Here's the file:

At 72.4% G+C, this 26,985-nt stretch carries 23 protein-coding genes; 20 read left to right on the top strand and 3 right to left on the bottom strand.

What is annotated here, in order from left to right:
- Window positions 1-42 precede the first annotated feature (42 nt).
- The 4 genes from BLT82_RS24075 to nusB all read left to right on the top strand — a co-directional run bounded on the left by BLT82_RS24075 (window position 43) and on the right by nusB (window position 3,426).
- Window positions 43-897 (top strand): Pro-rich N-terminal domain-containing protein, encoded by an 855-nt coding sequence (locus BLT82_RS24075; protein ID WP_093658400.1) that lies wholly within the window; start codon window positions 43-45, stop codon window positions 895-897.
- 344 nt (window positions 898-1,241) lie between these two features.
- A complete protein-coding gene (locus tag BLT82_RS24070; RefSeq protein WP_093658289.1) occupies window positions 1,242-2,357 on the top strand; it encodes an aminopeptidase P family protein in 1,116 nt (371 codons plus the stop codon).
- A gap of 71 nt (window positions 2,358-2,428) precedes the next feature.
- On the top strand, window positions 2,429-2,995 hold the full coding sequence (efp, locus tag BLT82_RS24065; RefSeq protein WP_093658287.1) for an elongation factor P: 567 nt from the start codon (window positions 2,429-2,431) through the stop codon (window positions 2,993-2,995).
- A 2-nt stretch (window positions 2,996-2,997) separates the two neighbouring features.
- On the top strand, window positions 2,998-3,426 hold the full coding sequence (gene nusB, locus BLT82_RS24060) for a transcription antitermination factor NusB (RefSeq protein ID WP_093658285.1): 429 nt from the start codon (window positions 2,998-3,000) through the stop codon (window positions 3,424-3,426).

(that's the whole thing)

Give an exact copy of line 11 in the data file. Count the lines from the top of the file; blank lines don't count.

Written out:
- On the top strand, window positions 2,998-3,426 hold the full coding sequence (gene nusB, locus BLT82_RS24060) for a transcription antitermination factor NusB (RefSeq protein ID WP_093658285.1): 429 nt from the start codon (window positions 2,998-3,000) through the stop codon (window positions 3,424-3,426).